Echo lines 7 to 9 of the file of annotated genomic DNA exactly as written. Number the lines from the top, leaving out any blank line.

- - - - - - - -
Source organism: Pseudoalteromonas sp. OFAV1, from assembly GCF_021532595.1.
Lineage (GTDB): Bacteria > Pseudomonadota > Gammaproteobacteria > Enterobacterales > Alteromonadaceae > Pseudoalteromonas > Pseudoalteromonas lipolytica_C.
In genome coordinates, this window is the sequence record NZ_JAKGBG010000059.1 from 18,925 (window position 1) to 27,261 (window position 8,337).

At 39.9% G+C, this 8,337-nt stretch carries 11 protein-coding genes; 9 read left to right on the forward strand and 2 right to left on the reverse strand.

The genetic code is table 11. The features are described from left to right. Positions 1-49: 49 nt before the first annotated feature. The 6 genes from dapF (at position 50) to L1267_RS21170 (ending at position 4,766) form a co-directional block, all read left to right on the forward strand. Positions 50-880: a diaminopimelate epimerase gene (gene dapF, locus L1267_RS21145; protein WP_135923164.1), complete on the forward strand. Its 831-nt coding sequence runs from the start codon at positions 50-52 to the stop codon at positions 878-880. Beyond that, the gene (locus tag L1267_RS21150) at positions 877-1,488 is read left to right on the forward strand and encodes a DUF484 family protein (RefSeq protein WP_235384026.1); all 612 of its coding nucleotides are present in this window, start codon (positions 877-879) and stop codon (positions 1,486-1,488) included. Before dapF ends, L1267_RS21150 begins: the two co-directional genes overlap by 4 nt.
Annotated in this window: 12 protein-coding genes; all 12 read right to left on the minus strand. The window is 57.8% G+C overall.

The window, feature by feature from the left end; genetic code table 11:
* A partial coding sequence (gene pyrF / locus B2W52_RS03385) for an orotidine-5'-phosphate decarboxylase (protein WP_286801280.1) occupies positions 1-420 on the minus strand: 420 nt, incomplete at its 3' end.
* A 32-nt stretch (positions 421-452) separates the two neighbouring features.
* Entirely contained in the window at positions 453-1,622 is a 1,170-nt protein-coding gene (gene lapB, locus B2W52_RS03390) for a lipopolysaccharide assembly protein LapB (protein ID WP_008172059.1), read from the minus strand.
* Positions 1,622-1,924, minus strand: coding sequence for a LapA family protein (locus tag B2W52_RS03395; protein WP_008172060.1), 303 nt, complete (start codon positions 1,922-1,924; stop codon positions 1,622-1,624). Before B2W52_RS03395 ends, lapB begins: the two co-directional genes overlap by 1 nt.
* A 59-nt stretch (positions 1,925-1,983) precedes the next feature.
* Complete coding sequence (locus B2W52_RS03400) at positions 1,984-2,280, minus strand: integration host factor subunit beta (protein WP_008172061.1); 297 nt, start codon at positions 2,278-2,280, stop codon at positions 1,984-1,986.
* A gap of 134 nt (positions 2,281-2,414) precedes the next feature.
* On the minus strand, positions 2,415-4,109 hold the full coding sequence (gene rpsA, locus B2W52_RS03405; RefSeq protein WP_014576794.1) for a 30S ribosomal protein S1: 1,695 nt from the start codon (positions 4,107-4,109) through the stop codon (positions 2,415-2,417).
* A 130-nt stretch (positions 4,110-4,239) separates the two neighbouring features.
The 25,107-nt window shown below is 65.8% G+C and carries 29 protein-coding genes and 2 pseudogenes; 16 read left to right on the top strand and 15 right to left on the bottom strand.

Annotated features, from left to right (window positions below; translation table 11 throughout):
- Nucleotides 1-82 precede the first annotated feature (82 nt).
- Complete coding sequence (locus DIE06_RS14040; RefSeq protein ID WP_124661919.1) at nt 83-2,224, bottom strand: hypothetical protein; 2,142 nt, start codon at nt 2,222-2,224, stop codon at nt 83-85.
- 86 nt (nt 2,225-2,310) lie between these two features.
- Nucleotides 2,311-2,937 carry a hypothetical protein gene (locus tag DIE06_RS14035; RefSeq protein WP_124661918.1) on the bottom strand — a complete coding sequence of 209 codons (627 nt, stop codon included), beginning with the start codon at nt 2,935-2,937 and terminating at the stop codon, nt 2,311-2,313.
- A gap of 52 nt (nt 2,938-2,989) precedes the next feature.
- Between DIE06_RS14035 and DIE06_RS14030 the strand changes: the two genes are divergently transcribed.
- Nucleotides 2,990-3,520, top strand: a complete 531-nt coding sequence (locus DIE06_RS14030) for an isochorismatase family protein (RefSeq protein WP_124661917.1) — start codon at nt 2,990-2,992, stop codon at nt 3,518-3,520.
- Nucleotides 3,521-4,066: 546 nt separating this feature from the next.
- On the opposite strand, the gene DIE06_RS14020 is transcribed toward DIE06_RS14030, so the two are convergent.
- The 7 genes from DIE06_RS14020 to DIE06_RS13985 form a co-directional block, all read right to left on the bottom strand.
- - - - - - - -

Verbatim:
The window, feature by feature from the left end; genetic code table 11:
* A partial coding sequence (gene pyrF / locus B2W52_RS03385) for an orotidine-5'-phosphate decarboxylase (protein WP_286801280.1) occupies positions 1-420 on the minus strand: 420 nt, incomplete at its 3' end.
* A 32-nt stretch (positions 421-452) separates the two neighbouring features.